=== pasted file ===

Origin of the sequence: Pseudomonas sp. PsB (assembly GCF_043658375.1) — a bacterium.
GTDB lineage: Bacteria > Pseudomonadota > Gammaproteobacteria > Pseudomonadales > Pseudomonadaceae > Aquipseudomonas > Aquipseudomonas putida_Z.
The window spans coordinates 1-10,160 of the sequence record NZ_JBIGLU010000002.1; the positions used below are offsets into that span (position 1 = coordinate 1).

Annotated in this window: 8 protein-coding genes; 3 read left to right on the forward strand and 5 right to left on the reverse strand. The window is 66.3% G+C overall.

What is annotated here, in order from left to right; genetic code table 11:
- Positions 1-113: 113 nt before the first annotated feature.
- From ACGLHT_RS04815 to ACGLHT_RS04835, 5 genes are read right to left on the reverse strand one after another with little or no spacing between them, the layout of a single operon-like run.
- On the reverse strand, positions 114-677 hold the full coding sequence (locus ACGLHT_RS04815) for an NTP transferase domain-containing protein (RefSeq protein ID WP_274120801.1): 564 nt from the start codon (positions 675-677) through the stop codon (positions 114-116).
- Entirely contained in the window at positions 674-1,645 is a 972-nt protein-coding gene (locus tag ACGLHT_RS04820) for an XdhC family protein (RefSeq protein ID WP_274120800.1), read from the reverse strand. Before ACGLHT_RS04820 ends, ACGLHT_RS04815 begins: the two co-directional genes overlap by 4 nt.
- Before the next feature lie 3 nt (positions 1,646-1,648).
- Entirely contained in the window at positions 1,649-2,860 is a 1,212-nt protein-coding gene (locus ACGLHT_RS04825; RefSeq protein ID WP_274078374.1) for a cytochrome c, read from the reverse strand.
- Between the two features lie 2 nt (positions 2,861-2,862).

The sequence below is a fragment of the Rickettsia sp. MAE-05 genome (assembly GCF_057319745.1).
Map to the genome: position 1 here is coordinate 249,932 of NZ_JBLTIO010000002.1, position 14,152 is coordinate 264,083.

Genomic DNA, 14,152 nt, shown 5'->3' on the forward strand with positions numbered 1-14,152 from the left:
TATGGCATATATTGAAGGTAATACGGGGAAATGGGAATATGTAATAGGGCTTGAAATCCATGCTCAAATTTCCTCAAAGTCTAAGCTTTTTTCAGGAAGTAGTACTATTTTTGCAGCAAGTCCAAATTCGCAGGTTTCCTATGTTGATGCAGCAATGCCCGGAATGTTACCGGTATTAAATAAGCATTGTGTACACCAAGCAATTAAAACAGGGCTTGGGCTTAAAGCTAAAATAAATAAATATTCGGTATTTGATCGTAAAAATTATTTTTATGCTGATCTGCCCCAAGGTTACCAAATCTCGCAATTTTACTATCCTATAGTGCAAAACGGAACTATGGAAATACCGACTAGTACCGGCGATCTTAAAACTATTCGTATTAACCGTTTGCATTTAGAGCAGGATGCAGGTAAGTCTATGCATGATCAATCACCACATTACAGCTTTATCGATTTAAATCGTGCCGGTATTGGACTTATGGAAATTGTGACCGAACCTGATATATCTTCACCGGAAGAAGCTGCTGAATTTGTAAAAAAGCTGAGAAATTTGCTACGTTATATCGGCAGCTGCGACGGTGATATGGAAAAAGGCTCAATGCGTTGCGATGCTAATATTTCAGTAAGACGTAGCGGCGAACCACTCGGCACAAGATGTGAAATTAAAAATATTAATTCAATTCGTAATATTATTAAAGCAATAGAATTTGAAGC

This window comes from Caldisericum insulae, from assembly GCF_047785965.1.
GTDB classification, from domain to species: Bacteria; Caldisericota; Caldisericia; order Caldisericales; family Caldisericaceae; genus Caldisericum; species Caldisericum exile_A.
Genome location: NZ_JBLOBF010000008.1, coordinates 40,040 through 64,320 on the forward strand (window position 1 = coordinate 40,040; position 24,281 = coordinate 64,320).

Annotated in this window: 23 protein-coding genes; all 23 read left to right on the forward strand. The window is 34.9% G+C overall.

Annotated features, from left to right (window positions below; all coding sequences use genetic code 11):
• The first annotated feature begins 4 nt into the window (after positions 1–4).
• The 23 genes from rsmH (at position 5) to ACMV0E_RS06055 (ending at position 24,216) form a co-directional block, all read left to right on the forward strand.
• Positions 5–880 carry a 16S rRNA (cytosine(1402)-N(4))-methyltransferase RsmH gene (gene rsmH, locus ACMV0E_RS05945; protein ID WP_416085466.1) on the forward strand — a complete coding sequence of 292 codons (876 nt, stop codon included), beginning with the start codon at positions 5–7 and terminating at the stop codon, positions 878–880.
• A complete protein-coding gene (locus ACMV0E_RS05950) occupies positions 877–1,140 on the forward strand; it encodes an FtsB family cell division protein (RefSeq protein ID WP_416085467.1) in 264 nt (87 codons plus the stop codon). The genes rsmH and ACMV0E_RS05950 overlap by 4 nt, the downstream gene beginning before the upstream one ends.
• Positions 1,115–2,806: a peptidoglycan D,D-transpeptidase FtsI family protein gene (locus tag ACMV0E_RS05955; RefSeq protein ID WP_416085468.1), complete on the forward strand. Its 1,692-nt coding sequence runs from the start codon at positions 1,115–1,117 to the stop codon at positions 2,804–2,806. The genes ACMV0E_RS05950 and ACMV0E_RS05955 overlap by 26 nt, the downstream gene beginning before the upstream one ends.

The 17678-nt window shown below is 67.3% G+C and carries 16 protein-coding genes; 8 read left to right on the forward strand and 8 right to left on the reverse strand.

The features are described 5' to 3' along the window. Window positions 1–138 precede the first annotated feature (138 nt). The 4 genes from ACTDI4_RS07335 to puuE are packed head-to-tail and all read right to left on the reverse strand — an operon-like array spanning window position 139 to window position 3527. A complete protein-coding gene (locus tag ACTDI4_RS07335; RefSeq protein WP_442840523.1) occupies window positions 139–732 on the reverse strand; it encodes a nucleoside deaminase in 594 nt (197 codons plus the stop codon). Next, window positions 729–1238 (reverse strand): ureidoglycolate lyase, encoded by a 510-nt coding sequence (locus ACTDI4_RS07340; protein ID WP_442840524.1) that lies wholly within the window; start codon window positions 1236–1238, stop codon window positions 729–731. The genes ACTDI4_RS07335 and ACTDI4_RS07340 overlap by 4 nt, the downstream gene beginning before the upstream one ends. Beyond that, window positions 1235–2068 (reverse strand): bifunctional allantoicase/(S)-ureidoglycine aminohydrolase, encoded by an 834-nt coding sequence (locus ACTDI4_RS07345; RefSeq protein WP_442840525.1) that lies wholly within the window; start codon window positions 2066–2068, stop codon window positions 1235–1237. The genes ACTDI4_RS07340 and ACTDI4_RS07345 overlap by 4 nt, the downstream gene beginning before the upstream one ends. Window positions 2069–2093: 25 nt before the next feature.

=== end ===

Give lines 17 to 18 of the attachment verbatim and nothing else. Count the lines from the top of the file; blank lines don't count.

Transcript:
This window comes from Caldisericum insulae, from assembly GCF_047785965.1.
GTDB classification, from domain to species: Bacteria; Caldisericota; Caldisericia; order Caldisericales; family Caldisericaceae; genus Caldisericum; species Caldisericum exile_A.